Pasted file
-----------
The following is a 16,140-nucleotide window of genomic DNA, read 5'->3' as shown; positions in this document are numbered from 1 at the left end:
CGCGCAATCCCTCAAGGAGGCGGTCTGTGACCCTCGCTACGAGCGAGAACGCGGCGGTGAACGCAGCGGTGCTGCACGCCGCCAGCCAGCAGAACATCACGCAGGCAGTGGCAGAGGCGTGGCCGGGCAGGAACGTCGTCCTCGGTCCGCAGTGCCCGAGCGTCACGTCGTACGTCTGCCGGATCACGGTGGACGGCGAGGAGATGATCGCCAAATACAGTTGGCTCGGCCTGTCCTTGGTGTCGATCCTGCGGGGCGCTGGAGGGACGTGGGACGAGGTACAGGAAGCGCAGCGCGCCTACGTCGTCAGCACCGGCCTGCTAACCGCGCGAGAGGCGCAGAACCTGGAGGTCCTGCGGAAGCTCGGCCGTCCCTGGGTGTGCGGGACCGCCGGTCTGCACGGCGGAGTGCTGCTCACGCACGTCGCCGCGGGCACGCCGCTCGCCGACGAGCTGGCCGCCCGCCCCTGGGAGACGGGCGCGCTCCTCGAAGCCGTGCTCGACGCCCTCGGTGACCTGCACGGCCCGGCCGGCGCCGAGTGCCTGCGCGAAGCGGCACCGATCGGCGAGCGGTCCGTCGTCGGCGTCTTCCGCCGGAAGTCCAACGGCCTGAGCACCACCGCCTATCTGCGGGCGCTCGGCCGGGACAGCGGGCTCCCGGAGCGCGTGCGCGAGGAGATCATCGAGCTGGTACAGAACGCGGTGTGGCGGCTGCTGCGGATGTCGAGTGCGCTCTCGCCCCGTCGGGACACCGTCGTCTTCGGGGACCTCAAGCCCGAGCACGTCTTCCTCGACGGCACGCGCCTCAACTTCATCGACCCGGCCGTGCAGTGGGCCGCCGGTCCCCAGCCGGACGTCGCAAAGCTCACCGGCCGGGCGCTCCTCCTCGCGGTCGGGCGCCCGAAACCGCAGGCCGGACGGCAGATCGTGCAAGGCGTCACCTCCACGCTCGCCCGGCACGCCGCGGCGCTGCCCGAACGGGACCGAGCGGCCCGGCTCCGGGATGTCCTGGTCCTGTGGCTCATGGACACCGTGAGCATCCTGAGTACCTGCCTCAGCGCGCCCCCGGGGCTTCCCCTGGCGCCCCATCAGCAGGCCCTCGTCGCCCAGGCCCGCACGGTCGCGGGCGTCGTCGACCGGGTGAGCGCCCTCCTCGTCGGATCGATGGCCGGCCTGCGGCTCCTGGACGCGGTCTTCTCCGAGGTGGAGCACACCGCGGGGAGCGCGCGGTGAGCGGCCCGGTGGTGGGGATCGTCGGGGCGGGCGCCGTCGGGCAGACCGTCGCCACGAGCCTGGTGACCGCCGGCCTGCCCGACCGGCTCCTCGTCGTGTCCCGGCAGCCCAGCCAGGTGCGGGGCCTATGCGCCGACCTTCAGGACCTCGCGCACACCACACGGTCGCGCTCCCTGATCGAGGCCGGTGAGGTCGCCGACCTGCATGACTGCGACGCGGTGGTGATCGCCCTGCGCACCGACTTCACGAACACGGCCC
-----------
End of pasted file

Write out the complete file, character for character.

The following is a 16,140-nucleotide window of genomic DNA, read 5'->3' as shown; positions in this document are numbered from 1 at the left end:
CGCGCAATCCCTCAAGGAGGCGGTCTGTGACCCTCGCTACGAGCGAGAACGCGGCGGTGAACGCAGCGGTGCTGCACGCCGCCAGCCAGCAGAACATCACGCAGGCAGTGGCAGAGGCGTGGCCGGGCAGGAACGTCGTCCTCGGTCCGCAGTGCCCGAGCGTCACGTCGTACGTCTGCCGGATCACGGTGGACGGCGAGGAGATGATCGCCAAATACAGTTGGCTCGGCCTGTCCTTGGTGTCGATCCTGCGGGGCGCTGGAGGGACGTGGGACGAGGTACAGGAAGCGCAGCGCGCCTACGTCGTCAGCACCGGCCTGCTAACCGCGCGAGAGGCGCAGAACCTGGAGGTCCTGCGGAAGCTCGGCCGTCCCTGGGTGTGCGGGACCGCCGGTCTGCACGGCGGAGTGCTGCTCACGCACGTCGCCGCGGGCACGCCGCTCGCCGACGAGCTGGCCGCCCGCCCCTGGGAGACGGGCGCGCTCCTCGAAGCCGTGCTCGACGCCCTCGGTGACCTGCACGGCCCGGCCGGCGCCGAGTGCCTGCGCGAAGCGGCACCGATCGGCGAGCGGTCCGTCGTCGGCGTCTTCCGCCGGAAGTCCAACGGCCTGAGCACCACCGCCTATCTGCGGGCGCTCGGCCGGGACAGCGGGCTCCCGGAGCGCGTGCGCGAGGAGATCATCGAGCTGGTACAGAACGCGGTGTGGCGGCTGCTGCGGATGTCGAGTGCGCTCTCGCCCCGTCGGGACACCGTCGTCTTCGGGGACCTCAAGCCCGAGCACGTCTTCCTCGACGGCACGCGCCTCAACTTCATCGACCCGGCCGTGCAGTGGGCCGCCGGTCCCCAGCCGGACGTCGCAAAGCTCACCGGCCGGGCGCTCCTCCTCGCGGTCGGGCGCCCGAAACCGCAGGCCGGACGGCAGATCGTGCAAGGCGTCACCTCCACGCTCGCCCGGCACGCCGCGGCGCTGCCCGAACGGGACCGAGCGGCCCGGCTCCGGGATGTCCTGGTCCTGTGGCTCATGGACACCGTGAGCATCCTGAGTACCTGCCTCAGCGCGCCCCCGGGGCTTCCCCTGGCGCCCCATCAGCAGGCCCTCGTCGCCCAGGCCCGCACGGTCGCGGGCGTCGTCGACCGGGTGAGCGCCCTCCTCGTCGGATCGATGGCCGGCCTGCGGCTCCTGGACGCGGTCTTCTCCGAGGTGGAGCACACCGCGGGGAGCGCGCGGTGAGCGGCCCGGTGGTGGGGATCGTCGGGGCGGGCGCCGTCGGGCAGACCGTCGCCACGAGCCTGGTGACCGCCGGCCTGCCCGACCGGCTCCTCGTCGTGTCCCGGCAGCCCAGCCAGGTGCGGGGCCTATGCGCCGACCTTCAGGACCTCGCGCACACCACACGGTCGCGCTCCCTGATCGAGGCCGGTGAGGTCGCCGACCTGCATGACTGCGACGCGGTGGTGATCGCCCTGCGCACCGACTTCACGAACACGGCCC